This definition clearly and simply communicates the intent of the foreign key: reference elements of the entity set Course, without extraneous detail. The definition combines two jobs in a single step: add the referencing attributes to the table definition and create the foreign key constraint. The resulting definition is not only more succinct but is also less error-prone since changes in the definition of the referenced table will correctly propagate into the referencing table.

This syntax simplification would serve well in designs that follow ERM conventions. In more esoteric uses of the relational model, foreign keys may reference non-primary key attributes and may require special syntax.

The ERM’s conceptual clarity comes at the expense of some loss of representational power, skirting around some of the more esoteric capabilities and complexities of the broader relational model. For example, ERM forgoes representations of multiple functional dependencies between overlapping sets of attributes for which the higher normal forms become applicable. Giving up some representational power for increased conceptual clarity is a fair tradeoff in practical database design.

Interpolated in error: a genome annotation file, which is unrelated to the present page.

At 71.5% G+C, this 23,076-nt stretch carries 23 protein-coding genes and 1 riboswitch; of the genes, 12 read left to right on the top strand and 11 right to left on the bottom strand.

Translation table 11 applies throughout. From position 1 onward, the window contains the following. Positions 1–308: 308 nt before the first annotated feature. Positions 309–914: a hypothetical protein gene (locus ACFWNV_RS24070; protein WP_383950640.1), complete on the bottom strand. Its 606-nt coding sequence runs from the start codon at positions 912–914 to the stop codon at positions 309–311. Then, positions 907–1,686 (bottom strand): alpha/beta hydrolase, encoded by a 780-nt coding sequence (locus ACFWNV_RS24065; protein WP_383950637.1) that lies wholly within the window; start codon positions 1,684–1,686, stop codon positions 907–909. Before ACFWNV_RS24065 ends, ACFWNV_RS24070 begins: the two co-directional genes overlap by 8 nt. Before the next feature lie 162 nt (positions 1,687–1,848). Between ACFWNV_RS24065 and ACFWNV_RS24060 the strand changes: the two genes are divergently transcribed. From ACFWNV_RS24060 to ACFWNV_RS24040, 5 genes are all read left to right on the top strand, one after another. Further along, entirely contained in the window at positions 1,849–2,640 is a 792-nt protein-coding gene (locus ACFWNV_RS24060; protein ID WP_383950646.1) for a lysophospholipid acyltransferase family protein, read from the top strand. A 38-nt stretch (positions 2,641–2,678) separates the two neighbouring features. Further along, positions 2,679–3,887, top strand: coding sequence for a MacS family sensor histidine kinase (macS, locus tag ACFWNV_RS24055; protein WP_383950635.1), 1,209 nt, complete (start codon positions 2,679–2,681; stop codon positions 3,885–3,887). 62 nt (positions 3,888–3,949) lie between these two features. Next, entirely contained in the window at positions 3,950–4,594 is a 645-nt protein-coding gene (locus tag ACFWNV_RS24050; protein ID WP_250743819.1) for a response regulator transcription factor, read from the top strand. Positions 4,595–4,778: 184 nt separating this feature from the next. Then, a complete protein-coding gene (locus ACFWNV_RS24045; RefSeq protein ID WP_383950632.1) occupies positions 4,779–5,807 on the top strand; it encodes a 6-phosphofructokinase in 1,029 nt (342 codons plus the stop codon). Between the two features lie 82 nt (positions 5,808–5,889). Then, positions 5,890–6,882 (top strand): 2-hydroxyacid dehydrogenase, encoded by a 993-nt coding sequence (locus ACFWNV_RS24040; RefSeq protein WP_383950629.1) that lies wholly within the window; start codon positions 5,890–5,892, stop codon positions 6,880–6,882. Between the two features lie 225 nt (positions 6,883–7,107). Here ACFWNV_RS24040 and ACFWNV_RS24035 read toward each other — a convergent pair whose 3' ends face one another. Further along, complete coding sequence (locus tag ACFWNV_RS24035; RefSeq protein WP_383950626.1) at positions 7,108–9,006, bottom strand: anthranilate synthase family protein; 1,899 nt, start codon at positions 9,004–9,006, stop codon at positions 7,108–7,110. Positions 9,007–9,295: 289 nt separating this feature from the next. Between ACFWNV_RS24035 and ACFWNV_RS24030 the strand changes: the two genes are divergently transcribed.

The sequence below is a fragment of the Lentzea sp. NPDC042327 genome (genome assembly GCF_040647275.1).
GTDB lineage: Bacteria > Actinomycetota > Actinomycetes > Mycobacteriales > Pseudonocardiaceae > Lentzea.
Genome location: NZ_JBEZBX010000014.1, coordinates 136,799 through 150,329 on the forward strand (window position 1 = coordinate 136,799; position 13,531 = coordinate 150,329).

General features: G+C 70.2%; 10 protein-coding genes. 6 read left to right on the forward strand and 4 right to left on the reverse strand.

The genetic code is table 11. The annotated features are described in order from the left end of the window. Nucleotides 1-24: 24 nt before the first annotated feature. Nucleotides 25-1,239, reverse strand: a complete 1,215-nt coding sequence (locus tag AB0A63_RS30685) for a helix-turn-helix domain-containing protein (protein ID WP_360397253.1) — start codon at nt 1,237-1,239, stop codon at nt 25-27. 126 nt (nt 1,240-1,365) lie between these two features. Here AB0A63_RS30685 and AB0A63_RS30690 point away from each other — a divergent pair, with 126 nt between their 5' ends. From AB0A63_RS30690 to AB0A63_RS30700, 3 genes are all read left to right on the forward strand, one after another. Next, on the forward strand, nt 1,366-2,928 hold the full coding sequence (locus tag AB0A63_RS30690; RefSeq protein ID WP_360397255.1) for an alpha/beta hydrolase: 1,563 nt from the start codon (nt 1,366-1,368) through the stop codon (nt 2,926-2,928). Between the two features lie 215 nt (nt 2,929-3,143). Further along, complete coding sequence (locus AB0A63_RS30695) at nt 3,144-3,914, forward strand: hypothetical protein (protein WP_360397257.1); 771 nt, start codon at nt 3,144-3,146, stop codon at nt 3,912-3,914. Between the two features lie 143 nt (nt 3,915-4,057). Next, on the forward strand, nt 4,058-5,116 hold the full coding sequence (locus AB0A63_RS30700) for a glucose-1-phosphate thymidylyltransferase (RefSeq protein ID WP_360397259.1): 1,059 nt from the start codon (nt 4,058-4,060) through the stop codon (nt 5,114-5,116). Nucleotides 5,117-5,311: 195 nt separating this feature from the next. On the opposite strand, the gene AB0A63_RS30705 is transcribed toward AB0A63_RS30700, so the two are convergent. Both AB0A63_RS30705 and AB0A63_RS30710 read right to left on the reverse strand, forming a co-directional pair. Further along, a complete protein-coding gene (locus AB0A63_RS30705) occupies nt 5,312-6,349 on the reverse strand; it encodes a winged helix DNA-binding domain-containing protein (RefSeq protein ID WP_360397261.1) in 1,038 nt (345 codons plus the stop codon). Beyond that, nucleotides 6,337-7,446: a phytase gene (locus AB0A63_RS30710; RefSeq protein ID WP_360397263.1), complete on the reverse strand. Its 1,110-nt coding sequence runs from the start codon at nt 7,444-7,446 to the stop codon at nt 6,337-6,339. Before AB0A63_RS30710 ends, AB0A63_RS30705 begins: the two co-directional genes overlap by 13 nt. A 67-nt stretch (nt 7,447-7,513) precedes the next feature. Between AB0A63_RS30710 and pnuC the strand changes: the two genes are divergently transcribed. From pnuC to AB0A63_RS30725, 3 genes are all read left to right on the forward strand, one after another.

1.4 The DataJoint model

We introduce DataJoint as a conceptual refinement of the relational data model offering a more expressive and rigorous framework for database programming. The DataJoint model facilitates clear conceptual modeling, efficient schema design, and precise and flexible data queries.

The model has emerged over a decade of continuous development of complex data pipelines for neuroscience experiments [Yatsenko et al., 2015]. DataJoint has allowed researchers with no prior knowledge of databases to collaborate effectively on common data pipelines sustaining data integrity and supporting flexible access. DataJoint is currently implemented as client libraries in MATLAB and Python. These libraries work by transpiling DataJoint queries into SQL before passing them on to conventional relational database systems serving as the backend. In this paper, we crystallize the underlying data model to guide future development. While we focus on concepts and principles, we present the model as a complete scripting language separate from any host programming language.